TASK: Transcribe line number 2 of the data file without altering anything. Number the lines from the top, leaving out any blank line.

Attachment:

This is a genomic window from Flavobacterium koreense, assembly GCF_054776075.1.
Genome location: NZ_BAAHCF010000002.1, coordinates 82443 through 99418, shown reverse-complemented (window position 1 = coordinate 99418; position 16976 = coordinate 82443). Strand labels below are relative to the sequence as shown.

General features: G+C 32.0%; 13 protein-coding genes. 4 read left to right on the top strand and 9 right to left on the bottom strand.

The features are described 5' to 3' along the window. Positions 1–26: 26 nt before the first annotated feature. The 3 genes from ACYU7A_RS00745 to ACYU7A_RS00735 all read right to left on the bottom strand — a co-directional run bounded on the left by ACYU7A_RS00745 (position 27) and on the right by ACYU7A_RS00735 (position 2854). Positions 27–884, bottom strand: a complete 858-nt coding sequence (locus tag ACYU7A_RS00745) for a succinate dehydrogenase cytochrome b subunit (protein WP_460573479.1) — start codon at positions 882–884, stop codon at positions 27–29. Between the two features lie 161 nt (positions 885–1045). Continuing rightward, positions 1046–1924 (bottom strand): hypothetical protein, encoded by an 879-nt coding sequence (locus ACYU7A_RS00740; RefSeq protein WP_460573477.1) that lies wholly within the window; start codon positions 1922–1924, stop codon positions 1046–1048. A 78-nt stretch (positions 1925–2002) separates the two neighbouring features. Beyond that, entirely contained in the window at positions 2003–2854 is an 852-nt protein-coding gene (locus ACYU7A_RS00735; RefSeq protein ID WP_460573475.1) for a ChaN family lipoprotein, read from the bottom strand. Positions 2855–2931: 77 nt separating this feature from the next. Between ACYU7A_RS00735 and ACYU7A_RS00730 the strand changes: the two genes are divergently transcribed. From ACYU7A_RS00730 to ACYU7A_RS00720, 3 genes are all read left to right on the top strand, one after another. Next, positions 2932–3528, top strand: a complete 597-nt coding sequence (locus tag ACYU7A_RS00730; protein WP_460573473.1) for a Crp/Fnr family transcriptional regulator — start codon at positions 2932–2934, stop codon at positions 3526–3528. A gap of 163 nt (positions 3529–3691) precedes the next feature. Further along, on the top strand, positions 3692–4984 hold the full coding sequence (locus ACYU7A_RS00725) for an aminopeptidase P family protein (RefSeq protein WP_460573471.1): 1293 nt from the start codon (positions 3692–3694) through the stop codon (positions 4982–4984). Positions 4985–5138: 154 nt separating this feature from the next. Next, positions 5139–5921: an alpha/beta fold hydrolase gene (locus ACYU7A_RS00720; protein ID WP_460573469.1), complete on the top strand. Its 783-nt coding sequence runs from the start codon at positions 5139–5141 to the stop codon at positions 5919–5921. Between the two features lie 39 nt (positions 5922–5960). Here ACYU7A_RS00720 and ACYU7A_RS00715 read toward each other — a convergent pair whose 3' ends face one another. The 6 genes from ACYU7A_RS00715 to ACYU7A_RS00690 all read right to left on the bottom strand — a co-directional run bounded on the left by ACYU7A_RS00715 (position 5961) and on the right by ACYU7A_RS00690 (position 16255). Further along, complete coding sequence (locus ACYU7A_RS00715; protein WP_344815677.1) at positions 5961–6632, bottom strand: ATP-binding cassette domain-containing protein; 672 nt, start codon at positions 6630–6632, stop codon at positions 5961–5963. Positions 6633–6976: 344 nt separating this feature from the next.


Genome location: NZ_BAAHCF010000002.1, coordinates 82443 through 99418, shown reverse-complemented (window position 1 = coordinate 99418; position 16976 = coordinate 82443). Strand labels below are relative to the sequence as shown.